Today’s Top Stories
- Taliban Set Stage for Peace Talks (WSJ.com: World News)
- Battle Brews Over E-Cigarettes (WSJ.com: World News)
- VIDEO: One-minute World News (BBC News - Home)
- Chrysler agrees to recall 2.7m Jeeps (BBC News - Home)
- Futures Movers: Oil climbs on Syria tensions, ahead of supplies (MarketWatch.com - Top Stories)
- Is it time for the 'mixer movement'? (Business News, Financial News, Business Headlines & Analysis - The Washington Post)
- Chuck Jaffe: Fox commentator paid $50,000 to tout stock (MarketWatch.com - Top Stories)
- U.S. says spy programs foiled NYSE bomb plot (Business and financial news - CNNMoney.com)
- Square Feet: As Coney Island Stirs, One Man’s Vision Is Unbuilt (NYT > Business Day)
- Farewell, Ben Bernanke? (Business and financial news - CNNMoney.com)
- DealBook: Icahn Buys Half of Southeastern’s Stake in Dell (NYT > Business Day)
Other Blog Headlines
- Lawler: Updated Table of Distressed Sales and Cash buyers for Selected Cities in May (Calculated Risk)
- 10 Tuesday AM Reads (The Big Picture)
- Free, Unregulated Markets are Not Always the Answer: Seven Important Examples of How Markets Can Fail (Economist's View)
- Twitter Digest: 2013-06-09 (Paul Kedrosky's Infectious Greed)
Category Archives: Business Strategy
The New York Times recently published an article on shareholder activists and how they can sometime abuse shareholder democracy for their own short-term gain (see ‘Shareholder Democracy’ Can Mask Abuses).
The article noted a recent conflict between activist/investor David Einhorn and Apple in which Einhorn has requested Apple distribute cash to investors. Marty Lipton criticized Einhorn’s actions and, more broadly, the practices of some activist investors. According to the New York Times:
Martin Lipton, one of the nation’s top corporate lawyers…wrote a scathing memo to his clients on his view that “shareholder democracy” has run amok…Mr. Lipton said that long-term shareholders in public companies are being undermined “by a gaggle of activist hedge funds who troll through S.E.C. filings looking for opportunities to demand a change in a company’s strategy or portfolio that will create a short-term profit without regard to the impact on the company’s long-term prospects.”
Although I don’t always agree with Marty Lipton (best known for inventing the poison pill), I think he’s onto something here.
Clearly, it can be problematic when the goals of short-term institutional investors don’t match those of the companies in which they invest, where the incentives should favor long-term outcomes.
I’ve written about these issues in the context executive compensation (see Revisiting Executive Pay: The Problem is Systemic), but given the prominence of institutional investors with short-term horizons, I think the overarching issues are worth revisiting.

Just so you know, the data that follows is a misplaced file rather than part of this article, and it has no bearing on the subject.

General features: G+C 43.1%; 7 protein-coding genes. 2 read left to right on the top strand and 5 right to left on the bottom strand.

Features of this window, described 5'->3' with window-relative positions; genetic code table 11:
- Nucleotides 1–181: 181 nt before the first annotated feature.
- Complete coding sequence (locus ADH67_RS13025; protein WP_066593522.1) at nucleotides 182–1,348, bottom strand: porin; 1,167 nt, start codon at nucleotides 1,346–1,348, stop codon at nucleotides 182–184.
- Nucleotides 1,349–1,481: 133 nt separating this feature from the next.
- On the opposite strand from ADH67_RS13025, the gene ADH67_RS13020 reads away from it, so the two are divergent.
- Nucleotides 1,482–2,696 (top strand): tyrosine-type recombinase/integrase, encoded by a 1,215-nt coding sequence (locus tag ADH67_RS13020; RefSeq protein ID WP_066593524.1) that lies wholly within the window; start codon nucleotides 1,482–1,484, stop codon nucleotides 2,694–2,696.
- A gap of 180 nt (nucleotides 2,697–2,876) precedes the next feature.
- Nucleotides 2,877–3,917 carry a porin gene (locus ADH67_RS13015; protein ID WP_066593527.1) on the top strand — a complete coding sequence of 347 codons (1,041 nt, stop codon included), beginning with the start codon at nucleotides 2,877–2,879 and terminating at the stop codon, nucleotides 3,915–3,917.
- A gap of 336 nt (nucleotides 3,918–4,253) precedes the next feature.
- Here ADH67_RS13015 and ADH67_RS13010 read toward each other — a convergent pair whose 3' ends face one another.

In a previous article I mused:
Who are shareholders? Although seemingly a silly question, the answer has important implications…
Historically, shareholders were individual company owners (often dispersed) who held stock for long periods of time. Today, the picture is quite different. Shareholders are represented less and less by individuals and institutions holding stocks for the long-term, and more and more by individuals and institutions looking to make a quick profit – buying and selling shares with frequency. The rise of such traders who seek to profit from near-term volatility in stock prices has changed the nature of the system. These traders are inconsistent with the spirit of the view of the shareholder as a long-term owner. They are not really owners, and sometimes have little interest in the long-term survival of the firm. They often only care about micro-movements in share price in a very narrow window of time.
I think what really drives this point home is the fact that even the definition of “short-term” has gotten, for the lack of better words, shorter. In the 1960s, investors held stocks for an average of about 8 years. That number can now be counted in days (see Stock Market Investors Have Become Absurdly Impatient). Add in high frequency traders, and the average hold time can be counted in seconds (see How long does the average share holding last? Just 22 seconds).
I think we really need to ask ourselves: Given the decreasing shareholding periods, are current shareholders congruent with our vision of shareholders as long-term owners?
The short-term mentality now prevalent among a certain strata of shareholders is not only a troubling in its own right, but it can also have serious implications for companies and how they are managed on a day-to-day basis. How can the CEO and the company’s top management team focus on long term outcomes when they are forced to cope with a set of stakeholders who favor near-term performance? After all, according to theory, managers are supposed maximize profitability over an infinite time horizon.
So, how can we solve the problem of some institutions trying to game the shareholder democracy system? For me, one interesting possibility lies in differentiating between ownership classes of stock and trading classes of stock. For example, perhaps we could consider creating “ownership” classes of stock that must be held for longer periods of time and come with certain, enhanced voting privileges so as to better align the incentives of shareholder/owners with the company. We could also create “trading” classes of stock with fewer ownership and control rights that can be freely traded at will. I’ve written a bit about this idea in the blog post entitled “Different Stock Classes: Trading vs. Ownership Shares“. I’d encourage you to take a look if you have an interest in the topic.